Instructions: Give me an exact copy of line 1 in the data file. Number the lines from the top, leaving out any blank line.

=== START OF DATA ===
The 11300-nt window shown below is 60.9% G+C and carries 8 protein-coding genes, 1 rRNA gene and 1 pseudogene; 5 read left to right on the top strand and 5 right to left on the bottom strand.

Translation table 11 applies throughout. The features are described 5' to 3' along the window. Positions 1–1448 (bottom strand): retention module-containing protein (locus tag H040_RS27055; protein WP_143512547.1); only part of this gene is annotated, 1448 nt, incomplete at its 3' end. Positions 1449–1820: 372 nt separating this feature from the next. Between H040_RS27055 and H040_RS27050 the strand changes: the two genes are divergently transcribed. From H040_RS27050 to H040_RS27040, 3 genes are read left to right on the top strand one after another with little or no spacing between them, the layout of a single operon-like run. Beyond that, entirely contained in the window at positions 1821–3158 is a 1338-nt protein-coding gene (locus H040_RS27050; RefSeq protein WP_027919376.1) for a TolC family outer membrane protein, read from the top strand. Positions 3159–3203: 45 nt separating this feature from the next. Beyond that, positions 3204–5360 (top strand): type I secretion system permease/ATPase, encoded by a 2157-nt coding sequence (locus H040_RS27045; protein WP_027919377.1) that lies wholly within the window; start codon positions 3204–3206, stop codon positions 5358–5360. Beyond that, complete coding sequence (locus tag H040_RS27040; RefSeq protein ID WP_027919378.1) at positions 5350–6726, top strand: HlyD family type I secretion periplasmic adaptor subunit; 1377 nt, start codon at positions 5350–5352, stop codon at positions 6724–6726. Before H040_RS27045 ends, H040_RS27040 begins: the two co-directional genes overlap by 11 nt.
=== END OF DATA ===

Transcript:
The 11300-nt window shown below is 60.9% G+C and carries 8 protein-coding genes, 1 rRNA gene and 1 pseudogene; 5 read left to right on the top strand and 5 right to left on the bottom strand.